Scotland witnessed two per cent increase in waste following pandemic, SEPA reveals
The Scottish Environment Protection Agency (SEPA) has revealed that Scotland saw a two per cent increase in waste following the COVID-19 pandemic. This week (27 September) the agency published its official statistics detailing the amount of household waste collected across Scottish Local Authorities in 2021, and how much of which was sent to landfill or incineration.
Increasing waste from the easing of lockdown
With a noticeable increase in the amount of waste generated and amount recycled, the figures reflect the impact of easing lockdown restrictions on household waste, as the country emerged from the pandemic. In particular, an increase in waste wood and construction waste point to the large number of households restarting renovation projects.
The publication reveals that Scotland generated 2.48 million tonnes of household waste in 2021, a 2.3 per cent increase from the previous year. This is equivalent to 0.45 tonnes of waste per person in 2021, with 0.19 tonnes recycled, 0.12 tonnes sent to landfill, and 0.14 tonnes diverted through other means, such as incineration.
Carbon impact of Scottish waste
Accompanying these waste statistics is the Scottish carbon metric, a measure of Scotland’s waste management emissions and the whole-life impact of resources, taken in carbon dioxide equivalent (CO2e).
In 2021, Scottish household waste created 5.9 million tonnes CO2e, equalling to be 1.08 tonnes CO2e per person. Due to the increase in generated waste, the metric saw a 0.9 per cent increase in carbon impact from 2020.
SEPA witnessed, however, a 12.8 per cent decrease in carbon impact from statistics taken in 2011 which saw a 4.7 per cent decrease in waste.
Handling of Scottish waste in 2021
There was less reported progress in the amount of waste landfilled, with a 0.6 per cent increase from 2020, despite landfill waste having more than halved since 2011. Regarding total waste, Scotland sent 3.2 million tonnes of waste to landfill in 2021, a 22.4 per cent increase from 2020.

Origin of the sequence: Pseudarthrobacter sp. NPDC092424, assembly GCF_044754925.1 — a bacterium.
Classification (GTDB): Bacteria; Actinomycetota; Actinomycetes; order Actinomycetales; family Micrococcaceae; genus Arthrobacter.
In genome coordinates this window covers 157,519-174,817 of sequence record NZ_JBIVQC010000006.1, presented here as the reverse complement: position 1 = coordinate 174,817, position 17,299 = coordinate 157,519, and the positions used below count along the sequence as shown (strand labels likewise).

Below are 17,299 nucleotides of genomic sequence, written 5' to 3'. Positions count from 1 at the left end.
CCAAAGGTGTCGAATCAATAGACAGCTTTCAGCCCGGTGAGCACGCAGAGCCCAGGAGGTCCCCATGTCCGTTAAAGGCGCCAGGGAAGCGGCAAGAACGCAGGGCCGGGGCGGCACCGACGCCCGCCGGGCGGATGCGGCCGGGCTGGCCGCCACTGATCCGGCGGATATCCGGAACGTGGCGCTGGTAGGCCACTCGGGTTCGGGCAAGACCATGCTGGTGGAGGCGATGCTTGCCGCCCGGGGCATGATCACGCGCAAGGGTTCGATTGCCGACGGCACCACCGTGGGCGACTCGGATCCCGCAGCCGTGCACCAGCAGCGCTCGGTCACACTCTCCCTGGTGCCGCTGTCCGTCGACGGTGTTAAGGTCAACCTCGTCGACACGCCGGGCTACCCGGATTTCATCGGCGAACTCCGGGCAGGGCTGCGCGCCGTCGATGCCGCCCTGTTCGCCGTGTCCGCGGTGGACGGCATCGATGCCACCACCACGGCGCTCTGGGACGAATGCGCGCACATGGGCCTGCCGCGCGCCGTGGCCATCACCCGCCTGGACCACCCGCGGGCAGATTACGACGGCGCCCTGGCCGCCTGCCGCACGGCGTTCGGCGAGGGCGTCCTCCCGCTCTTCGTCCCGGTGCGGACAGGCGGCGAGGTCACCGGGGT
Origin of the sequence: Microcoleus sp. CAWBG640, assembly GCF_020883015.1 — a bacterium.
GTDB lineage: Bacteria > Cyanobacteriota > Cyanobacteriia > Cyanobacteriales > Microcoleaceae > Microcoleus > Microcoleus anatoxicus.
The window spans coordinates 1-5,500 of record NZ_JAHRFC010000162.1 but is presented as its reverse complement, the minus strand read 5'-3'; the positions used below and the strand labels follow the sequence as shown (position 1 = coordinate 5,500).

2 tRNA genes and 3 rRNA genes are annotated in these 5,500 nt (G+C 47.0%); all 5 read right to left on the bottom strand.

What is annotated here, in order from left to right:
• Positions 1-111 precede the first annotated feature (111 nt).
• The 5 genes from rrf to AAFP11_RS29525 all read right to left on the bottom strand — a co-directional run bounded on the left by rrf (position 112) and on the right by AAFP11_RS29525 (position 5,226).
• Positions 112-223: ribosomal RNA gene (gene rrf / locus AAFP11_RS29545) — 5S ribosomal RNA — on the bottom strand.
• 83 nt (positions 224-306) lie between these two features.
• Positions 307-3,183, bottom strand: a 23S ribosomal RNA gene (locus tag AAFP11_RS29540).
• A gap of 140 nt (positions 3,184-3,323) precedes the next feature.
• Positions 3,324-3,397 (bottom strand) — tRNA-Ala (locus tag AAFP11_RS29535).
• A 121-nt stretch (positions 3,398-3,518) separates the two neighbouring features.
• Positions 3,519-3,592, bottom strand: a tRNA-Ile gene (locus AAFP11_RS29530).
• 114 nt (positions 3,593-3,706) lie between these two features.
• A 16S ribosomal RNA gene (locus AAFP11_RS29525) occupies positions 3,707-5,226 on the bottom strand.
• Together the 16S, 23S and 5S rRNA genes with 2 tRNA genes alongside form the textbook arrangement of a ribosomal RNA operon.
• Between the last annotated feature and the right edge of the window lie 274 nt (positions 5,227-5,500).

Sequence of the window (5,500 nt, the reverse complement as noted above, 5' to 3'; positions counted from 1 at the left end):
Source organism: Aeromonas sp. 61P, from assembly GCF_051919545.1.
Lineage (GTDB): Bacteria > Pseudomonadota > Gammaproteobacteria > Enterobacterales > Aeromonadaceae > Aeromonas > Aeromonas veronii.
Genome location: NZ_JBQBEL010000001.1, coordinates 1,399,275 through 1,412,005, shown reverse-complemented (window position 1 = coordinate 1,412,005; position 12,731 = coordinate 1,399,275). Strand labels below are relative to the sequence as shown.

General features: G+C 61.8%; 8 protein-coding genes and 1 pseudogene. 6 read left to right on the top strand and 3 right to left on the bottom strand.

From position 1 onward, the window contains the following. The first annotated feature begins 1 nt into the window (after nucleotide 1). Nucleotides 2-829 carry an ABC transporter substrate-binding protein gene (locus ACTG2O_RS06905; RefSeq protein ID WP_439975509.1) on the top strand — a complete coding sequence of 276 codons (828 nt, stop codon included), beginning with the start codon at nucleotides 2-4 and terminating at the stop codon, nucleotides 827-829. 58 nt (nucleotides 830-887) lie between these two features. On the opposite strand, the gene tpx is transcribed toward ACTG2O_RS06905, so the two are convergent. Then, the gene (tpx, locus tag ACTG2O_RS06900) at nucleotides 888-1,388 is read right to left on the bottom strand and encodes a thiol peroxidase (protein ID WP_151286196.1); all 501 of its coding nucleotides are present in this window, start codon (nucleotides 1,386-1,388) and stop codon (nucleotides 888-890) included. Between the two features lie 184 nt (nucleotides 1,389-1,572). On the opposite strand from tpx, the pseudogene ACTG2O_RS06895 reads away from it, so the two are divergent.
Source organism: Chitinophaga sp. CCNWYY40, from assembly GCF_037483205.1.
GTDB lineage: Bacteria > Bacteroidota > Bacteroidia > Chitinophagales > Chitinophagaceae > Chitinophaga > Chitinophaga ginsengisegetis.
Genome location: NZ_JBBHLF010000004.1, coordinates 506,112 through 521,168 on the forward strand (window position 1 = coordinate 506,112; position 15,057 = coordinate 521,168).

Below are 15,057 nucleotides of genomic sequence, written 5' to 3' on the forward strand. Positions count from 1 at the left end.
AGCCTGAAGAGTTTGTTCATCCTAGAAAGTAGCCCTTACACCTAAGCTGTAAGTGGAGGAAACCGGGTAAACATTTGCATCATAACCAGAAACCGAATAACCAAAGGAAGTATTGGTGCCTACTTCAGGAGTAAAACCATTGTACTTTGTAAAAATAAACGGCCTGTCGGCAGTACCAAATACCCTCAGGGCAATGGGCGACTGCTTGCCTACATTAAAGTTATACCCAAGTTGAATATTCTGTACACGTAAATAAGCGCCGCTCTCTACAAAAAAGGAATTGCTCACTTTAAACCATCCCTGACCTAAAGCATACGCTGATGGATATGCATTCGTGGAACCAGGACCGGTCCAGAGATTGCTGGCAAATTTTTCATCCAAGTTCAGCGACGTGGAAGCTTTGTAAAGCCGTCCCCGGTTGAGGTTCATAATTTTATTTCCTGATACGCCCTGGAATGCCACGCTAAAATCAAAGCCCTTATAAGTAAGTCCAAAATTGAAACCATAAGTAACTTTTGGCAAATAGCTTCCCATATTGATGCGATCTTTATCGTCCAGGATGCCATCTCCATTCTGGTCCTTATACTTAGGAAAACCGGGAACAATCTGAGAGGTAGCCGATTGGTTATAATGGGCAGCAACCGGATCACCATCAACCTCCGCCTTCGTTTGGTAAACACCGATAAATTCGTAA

The publication notes the overall increase was largely due to more soils and sorting residues being landfilled from 2020. This is again likely due to the resurgence of construction projects.
At the same time, Scotland witnessed a 0.7 per cent increase in the amount of household waste recycled, repurposing 42.7 per cent of all waste handled. 63.8 per cent of these materials were either recycled or reused, while the remaining 36.2 per cent was composted.
Additionally, SEPA recorded a 0.7 per cent increase in the amount of segregated recyclate waste collected kerbside, with 721,000 tonnes gathered in 2021. This change was more pronounced in rural authorities, the report shares, with a 1.6 per cent increase, compared to urban authorities, which witnessed a 0.1 per cent increase.
Outside of recycling, 758,000 tonnes of waste was managed by other diversions from landfill, 80.7 per cent of which was sent to incinerators. Scotland sent 1.35 million tonnes of its total waste to incinerators in 2021, with sorting residues making up a third due to the resumed construction.
Increasing wood and construction waste
Of the seven categories of materials most recycled in the measured timeframe, wood waste saw the largest increase from 2020, with a 14.7 per cent rise. A close second was construction and soil waste, seeing a nine per cent increase from the previous year.
The increase in these materials comes after 2020 saw a 21.5 per cent decrease each. Again, this is a clear impact from the pandemic, as home improvement projects reduced greatly from pandemic factors, sparking a sharp increase as industries opened up again.
‘The need for a continued focus on recycling’
Gary Walker, Waste and Landfill Tax Manager at SEPA, said: “The latest official statistics reflect the reality of the easing of COVID pandemic restrictions, as household waste recycling centres re-opened. While Scotland has seen a reduction in the amount of waste generated in the last decade, the latest figures are a timely reminder of the need for a continued focus on recycling by us all.
“Recycling is a simple daily step everyone can take to build a more sustainable Scotland. We can all make choices to reduce the amount of waste we generate and keep products and materials in use for as long as possible through re-use and recycling to help Scotland tackle the climate emergency.”
Iain Gulland, Chief Executive of Zero Waste Scotland, added: “It is encouraging to see recycling rates recover slightly from 2020, when they were significantly affected by the COVID-19 pandemic. Recycling is a fantastic force for good, helping to keep materials in use for longer and evolve a more circular economy for Scotland.
“The latest data makes clear however that, as a society, we need to do more to curb our consumption. Around 80 per cent of Scotland’s carbon footprint comes from the products and materials we make, use, and throw away – often before the end of their useable life. It’s a moral and environmental imperative that we change that.
“We need to transform our throwaway culture to one in which products and materials are valued and made to last if we’re serious about tackling climate change.”